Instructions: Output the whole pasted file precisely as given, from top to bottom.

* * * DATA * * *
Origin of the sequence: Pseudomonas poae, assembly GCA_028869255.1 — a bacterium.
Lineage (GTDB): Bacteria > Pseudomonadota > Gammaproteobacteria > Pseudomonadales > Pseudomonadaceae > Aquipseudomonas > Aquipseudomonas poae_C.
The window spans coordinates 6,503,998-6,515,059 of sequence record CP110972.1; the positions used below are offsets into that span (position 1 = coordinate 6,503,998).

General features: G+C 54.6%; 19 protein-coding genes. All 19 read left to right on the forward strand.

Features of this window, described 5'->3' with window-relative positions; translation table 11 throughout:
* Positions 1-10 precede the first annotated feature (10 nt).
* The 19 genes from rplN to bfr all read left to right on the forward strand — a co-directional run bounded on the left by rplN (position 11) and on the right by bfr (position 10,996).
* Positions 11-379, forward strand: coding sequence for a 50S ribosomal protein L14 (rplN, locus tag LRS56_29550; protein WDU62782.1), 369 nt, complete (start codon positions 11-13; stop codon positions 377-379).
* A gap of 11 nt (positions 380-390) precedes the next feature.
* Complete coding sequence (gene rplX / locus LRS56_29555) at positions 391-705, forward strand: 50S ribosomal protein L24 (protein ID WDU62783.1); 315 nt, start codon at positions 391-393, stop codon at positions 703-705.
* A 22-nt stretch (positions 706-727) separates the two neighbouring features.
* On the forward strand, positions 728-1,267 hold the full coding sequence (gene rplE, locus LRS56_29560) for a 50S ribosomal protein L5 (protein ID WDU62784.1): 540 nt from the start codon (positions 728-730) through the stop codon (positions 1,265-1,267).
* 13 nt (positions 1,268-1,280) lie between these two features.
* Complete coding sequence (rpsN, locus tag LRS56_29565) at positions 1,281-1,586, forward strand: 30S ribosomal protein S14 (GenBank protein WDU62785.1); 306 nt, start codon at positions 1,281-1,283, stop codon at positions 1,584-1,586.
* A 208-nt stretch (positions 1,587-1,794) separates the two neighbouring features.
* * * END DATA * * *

Origin of the sequence: Pseudomonas poae, assembly GCA_028869255.1 — a bacterium.
Lineage (GTDB): Bacteria > Pseudomonadota > Gammaproteobacteria > Pseudomonadales > Pseudomonadaceae > Aquipseudomonas > Aquipseudomonas poae_C.
The window spans coordinates 6,503,998-6,515,059 of sequence record CP110972.1; the positions used below are offsets into that span (position 1 = coordinate 6,503,998).

General features: G+C 54.6%; 19 protein-coding genes. All 19 read left to right on the forward strand.

Features of this window, described 5'->3' with window-relative positions; translation table 11 throughout:
* Positions 1-10 precede the first annotated feature (10 nt).
* The 19 genes from rplN to bfr all read left to right on the forward strand — a co-directional run bounded on the left by rplN (position 11) and on the right by bfr (position 10,996).
* Positions 11-379, forward strand: coding sequence for a 50S ribosomal protein L14 (rplN, locus tag LRS56_29550; protein WDU62782.1), 369 nt, complete (start codon positions 11-13; stop codon positions 377-379).
* A gap of 11 nt (positions 380-390) precedes the next feature.
* Complete coding sequence (gene rplX / locus LRS56_29555) at positions 391-705, forward strand: 50S ribosomal protein L24 (protein ID WDU62783.1); 315 nt, start codon at positions 391-393, stop codon at positions 703-705.
* A 22-nt stretch (positions 706-727) separates the two neighbouring features.
* On the forward strand, positions 728-1,267 hold the full coding sequence (gene rplE, locus LRS56_29560) for a 50S ribosomal protein L5 (protein ID WDU62784.1): 540 nt from the start codon (positions 728-730) through the stop codon (positions 1,265-1,267).
* 13 nt (positions 1,268-1,280) lie between these two features.
* Complete coding sequence (rpsN, locus tag LRS56_29565) at positions 1,281-1,586, forward strand: 30S ribosomal protein S14 (GenBank protein WDU62785.1); 306 nt, start codon at positions 1,281-1,283, stop codon at positions 1,584-1,586.
* A 208-nt stretch (positions 1,587-1,794) separates the two neighbouring features.